Journal cover Journal topic
Natural Hazards and Earth System Sciences An interactive open-access journal of the European Geosciences Union
Nat. Hazards Earth Syst. Sci., 13, 1025-1050, 2013
https://doi.org/10.5194/nhess-13-1025-2013
© Author(s) 2013. This work is distributed under
the Creative Commons Attribution 3.0 License.
Research article
19 Apr 2013
Integrating geologic fault data into tsunami hazard studies
R. Basili1, M. M. Tiberti1, V. Kastelic2, F. Romano1, A. Piatanesi1, J. Selva3, and S. Lorito1 1Istituto Nazionale di Geofisica e Vulcanologia, Via di Vigna Murata 605, 00143 Rome, Italy
2Istituto Nazionale di Geofisica e Vulcanologia, Via Arcivescovado 8, 67100 L'Aquila, Italy
3Istituto Nazionale di Geofisica e Vulcanologia, Via Donato Creti 12, 40128 Bologna, Italy
Abstract. We present the realization of a fault-source data set designed to become the starting point in regional-scale tsunami hazard studies. Our approach focuses on the parametric fault characterization in terms of geometry, kinematics, and assessment of activity rates, and includes a systematic classification in six justification levels of epistemic uncertainty related with the existence and behaviour of fault sources. We set up a case study in the central Mediterranean Sea, an area at the intersection of the European, African, and Aegean plates, characterized by a complex and debated tectonic structure and where several tsunamis occurred in the past. Using tsunami scenarios of maximum wave height due to crustal earthquakes (Mw=7) and subduction earthquakes (Mw=7 and Mw=8), we illustrate first-order consequences of critical choices in addressing the seismogenic and tsunamigenic potentials of fault sources. Although tsunamis generated by Mw=8 earthquakes predictably affect the entire basin, the impact of tsunamis generated by Mw=7 earthquakes on either crustal or subduction fault sources can still be strong at many locales. Such scenarios show how the relative location/orientation of faults with respect to target coastlines coupled with bathymetric features suggest avoiding the preselection of fault sources without addressing their possible impact onto hazard analysis results.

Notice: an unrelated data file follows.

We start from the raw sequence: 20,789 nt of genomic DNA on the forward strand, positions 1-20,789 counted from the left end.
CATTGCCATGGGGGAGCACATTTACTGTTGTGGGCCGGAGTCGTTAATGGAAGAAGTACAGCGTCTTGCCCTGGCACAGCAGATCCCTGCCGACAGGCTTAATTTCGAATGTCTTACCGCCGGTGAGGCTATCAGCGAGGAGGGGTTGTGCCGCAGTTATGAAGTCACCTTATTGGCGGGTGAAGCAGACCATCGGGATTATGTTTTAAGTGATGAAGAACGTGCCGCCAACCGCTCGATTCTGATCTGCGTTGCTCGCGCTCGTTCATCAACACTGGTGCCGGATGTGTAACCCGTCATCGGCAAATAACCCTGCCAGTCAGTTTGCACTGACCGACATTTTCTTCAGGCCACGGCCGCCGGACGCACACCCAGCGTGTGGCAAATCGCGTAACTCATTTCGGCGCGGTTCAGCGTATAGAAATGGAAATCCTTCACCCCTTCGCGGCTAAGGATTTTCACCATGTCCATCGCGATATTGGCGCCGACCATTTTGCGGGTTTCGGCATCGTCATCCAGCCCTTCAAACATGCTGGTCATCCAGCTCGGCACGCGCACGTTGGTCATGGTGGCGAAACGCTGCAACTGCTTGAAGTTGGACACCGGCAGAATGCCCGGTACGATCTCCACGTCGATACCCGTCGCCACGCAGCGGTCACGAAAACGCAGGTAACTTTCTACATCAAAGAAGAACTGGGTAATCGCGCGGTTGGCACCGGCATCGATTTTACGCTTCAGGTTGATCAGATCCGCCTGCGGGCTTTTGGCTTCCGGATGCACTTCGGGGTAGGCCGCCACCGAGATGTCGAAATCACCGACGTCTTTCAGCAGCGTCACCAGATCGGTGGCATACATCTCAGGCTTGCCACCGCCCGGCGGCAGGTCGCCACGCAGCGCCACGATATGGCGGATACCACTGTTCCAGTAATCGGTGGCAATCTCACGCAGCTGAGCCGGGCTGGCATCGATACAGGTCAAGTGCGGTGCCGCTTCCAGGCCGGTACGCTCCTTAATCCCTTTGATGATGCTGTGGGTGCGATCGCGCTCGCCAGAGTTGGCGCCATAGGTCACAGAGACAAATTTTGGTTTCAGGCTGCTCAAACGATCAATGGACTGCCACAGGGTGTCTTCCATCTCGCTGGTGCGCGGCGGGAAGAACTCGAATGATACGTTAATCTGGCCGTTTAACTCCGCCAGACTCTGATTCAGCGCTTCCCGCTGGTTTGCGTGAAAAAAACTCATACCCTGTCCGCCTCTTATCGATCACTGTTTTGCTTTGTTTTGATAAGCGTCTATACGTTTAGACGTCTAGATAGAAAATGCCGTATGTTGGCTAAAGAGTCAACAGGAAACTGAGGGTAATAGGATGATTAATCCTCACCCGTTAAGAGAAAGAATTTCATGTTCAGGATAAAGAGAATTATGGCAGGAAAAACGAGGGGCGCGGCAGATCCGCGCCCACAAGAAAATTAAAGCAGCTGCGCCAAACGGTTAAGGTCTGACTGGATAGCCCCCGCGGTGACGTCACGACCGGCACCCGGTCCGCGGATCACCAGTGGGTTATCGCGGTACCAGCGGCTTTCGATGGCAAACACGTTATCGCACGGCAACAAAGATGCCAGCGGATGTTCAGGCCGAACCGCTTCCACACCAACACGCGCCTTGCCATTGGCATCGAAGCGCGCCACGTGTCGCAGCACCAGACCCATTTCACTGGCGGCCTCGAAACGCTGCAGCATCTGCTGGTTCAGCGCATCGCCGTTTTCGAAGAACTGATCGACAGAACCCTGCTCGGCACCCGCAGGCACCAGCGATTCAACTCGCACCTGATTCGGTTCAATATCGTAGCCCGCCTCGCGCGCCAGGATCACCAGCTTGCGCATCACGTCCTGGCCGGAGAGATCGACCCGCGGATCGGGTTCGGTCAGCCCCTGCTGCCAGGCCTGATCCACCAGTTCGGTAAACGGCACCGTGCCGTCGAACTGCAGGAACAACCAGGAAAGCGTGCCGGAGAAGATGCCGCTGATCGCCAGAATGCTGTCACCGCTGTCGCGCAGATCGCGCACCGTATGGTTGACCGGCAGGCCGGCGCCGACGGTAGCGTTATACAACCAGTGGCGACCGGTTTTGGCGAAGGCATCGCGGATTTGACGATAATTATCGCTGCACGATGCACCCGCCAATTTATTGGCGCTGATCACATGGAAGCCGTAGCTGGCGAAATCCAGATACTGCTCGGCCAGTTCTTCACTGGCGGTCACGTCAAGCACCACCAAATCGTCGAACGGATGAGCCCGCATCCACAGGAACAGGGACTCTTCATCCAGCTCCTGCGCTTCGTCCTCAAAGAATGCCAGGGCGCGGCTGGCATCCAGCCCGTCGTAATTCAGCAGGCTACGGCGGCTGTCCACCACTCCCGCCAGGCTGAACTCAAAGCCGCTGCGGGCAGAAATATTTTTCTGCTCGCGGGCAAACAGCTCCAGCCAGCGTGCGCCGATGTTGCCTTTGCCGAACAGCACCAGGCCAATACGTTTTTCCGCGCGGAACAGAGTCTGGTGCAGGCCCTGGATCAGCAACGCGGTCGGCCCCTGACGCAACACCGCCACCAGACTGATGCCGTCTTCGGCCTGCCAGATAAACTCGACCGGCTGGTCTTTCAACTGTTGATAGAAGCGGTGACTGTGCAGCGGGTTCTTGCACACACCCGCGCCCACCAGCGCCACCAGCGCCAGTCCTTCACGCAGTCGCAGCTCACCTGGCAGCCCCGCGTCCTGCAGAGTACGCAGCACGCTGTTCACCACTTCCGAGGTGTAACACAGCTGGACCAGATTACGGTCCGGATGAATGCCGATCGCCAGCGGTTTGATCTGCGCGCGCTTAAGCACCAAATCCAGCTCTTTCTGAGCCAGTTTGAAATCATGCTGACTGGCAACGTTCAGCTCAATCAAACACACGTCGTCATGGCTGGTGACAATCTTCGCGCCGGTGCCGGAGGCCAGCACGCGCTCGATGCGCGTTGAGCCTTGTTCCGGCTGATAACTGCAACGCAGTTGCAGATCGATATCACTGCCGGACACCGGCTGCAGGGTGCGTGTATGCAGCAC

Citation: Basili, R., Tiberti, M. M., Kastelic, V., Romano, F., Piatanesi, A., Selva, J., and Lorito, S.: Integrating geologic fault data into tsunami hazard studies, Nat. Hazards Earth Syst. Sci., 13, 1025-1050, https://doi.org/10.5194/nhess-13-1025-2013, 2013.
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